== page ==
Arriving in a small French town with the intention of casing a bank, taciturn thief Milan is befriended by garrulous former schoolteacher Manesquier, who is about to undergo bypass surgery.
It takes a lot of nous and endeavour to make a film look this effortlessly easy. How else could such an intimate tale work so well in widescreen, or such conversation-driven drama benefit from so restless a camera?
Why else would such contrasting musical motifs for the genial bookman and the cynical crook blend together so harmoniously as their camaraderie warms? And who else but director Patrice Leconte could climax such a laconic storyline with so much melodrama and still make the contrivances seem authentic?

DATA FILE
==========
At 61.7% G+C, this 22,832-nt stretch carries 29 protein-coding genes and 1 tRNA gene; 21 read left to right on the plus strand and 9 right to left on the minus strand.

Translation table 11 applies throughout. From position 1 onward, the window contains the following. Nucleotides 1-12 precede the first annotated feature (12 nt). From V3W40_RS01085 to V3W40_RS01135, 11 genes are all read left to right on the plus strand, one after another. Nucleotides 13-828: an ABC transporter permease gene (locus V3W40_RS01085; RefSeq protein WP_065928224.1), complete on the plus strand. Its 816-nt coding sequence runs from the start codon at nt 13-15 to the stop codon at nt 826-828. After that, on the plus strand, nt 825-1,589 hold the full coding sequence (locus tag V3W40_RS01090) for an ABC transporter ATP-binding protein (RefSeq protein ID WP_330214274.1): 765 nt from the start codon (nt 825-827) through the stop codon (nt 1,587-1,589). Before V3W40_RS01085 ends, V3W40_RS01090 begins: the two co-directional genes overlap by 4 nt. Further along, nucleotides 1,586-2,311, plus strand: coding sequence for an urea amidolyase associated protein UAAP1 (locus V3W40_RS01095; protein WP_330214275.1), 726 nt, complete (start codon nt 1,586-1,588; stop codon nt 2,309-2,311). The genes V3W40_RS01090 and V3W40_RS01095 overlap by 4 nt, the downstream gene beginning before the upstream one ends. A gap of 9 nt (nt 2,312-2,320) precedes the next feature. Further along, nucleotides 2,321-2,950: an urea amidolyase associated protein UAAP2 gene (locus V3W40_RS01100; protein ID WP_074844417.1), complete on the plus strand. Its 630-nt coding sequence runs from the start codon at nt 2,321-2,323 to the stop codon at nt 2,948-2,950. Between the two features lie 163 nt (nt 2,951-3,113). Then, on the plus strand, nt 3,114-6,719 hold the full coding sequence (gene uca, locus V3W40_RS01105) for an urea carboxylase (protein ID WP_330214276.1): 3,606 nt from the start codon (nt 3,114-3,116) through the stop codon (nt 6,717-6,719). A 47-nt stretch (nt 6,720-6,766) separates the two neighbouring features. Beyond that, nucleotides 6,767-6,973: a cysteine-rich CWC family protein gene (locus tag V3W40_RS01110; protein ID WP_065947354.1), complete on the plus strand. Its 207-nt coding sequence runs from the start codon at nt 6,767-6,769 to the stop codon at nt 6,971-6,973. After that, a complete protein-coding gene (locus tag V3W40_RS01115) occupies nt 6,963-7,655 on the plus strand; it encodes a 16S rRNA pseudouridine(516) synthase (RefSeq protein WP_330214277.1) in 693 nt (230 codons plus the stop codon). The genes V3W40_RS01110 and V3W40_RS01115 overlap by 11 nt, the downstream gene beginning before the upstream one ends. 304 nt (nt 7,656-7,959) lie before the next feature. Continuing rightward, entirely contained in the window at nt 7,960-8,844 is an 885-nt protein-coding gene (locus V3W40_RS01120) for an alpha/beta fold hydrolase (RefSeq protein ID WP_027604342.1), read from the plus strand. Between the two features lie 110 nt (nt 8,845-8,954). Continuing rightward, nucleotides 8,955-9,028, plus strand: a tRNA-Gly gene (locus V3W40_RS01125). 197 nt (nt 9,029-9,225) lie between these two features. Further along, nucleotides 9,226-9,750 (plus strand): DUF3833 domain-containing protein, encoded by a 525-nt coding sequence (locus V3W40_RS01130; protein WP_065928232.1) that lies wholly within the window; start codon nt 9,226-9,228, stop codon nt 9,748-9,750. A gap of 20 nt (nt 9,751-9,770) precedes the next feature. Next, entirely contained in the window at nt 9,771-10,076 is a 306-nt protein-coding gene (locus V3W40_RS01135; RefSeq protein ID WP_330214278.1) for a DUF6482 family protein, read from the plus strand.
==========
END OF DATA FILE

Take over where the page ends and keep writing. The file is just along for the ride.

In his seventh collaboration with Leconte, Rochefort delivers another of those mischievous characterisations that evoke as much uncertainty as sympathy. But Johnny Hallyday (the 'French Elvis') surpasses himself in conveying the inner sensitivity of a hardened criminal whose edgy existence has left little room for comfort or trust. It's their unexpected chemistry that binds this melancomic anecdote into a credible whole.
Witty and wistful, often tragic and tense, this is an impeccable example of the value of small-scale cinema.